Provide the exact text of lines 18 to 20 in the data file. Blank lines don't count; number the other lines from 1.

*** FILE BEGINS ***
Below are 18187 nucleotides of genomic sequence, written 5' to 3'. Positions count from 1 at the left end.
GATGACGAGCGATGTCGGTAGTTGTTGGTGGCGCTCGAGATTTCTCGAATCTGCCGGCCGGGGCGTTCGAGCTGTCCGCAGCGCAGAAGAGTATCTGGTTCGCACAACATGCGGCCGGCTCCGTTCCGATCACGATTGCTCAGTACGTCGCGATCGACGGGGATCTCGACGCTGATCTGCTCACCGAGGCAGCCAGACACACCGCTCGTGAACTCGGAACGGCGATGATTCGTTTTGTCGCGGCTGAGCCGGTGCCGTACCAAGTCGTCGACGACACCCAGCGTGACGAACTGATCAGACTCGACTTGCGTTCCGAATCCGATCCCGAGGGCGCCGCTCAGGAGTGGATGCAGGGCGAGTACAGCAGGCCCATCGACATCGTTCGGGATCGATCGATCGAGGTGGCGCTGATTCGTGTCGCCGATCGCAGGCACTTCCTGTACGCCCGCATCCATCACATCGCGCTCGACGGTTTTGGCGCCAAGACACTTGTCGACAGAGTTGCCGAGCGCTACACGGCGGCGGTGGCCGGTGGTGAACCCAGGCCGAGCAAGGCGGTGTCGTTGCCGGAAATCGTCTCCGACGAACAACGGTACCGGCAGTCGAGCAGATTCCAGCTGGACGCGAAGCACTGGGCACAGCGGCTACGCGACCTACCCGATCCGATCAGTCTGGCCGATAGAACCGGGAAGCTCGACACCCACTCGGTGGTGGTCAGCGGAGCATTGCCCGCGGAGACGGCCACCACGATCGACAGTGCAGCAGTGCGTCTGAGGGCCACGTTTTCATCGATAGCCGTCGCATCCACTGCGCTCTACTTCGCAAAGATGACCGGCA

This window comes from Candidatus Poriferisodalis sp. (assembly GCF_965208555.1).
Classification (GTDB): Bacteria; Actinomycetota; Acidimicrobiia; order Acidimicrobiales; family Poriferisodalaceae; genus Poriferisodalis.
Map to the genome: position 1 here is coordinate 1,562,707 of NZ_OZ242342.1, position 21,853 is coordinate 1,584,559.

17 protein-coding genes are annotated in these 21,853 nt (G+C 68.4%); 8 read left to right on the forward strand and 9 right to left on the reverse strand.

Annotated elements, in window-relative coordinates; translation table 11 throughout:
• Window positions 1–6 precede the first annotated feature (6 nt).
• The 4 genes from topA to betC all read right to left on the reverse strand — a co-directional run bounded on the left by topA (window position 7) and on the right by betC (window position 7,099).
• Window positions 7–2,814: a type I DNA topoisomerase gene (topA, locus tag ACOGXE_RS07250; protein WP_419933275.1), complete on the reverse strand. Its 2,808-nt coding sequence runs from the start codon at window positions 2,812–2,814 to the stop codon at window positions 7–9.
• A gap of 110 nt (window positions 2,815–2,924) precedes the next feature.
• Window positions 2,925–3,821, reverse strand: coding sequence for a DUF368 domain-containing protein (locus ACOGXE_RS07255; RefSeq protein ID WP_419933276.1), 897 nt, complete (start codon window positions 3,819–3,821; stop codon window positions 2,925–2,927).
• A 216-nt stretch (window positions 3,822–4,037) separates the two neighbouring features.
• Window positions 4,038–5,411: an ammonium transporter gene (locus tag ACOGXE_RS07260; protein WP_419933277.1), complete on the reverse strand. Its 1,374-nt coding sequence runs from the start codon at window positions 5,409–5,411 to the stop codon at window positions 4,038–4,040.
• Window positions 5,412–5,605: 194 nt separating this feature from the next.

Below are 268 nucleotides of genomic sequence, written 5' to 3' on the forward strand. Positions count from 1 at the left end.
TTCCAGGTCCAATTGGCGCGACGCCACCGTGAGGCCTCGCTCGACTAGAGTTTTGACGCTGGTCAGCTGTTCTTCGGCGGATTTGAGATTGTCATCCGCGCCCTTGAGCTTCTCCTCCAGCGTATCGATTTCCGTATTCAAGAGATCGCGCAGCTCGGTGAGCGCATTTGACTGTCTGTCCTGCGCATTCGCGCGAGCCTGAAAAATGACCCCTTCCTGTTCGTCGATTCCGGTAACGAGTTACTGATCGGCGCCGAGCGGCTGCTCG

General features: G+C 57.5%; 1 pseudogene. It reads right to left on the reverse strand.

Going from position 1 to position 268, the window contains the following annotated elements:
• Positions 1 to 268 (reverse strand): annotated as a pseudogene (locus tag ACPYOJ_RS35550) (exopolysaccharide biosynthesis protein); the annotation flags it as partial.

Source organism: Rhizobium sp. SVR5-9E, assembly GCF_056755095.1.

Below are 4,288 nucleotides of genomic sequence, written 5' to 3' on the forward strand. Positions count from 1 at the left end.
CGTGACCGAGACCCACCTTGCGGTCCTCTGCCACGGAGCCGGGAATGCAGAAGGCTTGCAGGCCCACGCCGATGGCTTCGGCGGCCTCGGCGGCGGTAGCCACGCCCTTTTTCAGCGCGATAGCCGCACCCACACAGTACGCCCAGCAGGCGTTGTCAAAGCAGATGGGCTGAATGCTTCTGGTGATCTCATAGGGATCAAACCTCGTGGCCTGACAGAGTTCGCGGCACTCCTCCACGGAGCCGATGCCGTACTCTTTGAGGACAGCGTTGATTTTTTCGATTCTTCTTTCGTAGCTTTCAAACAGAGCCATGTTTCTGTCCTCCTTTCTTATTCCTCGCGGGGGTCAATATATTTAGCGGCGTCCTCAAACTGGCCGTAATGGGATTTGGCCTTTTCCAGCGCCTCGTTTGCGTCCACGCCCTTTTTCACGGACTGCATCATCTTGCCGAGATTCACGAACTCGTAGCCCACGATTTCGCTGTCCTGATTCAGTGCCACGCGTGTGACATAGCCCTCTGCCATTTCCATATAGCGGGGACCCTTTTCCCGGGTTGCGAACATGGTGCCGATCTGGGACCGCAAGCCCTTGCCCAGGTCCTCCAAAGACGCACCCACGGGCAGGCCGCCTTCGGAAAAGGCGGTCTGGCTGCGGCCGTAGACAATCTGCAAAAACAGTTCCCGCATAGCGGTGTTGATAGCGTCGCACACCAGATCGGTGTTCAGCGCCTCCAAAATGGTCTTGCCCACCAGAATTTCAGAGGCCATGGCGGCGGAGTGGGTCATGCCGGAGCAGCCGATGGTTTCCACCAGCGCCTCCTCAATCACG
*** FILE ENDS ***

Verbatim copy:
General features: G+C 57.5%; 1 pseudogene. It reads right to left on the reverse strand.

Going from position 1 to position 268, the window contains the following annotated elements:
• Positions 1 to 268 (reverse strand): annotated as a pseudogene (locus tag ACPYOJ_RS35550) (exopolysaccharide biosynthesis protein); the annotation flags it as partial.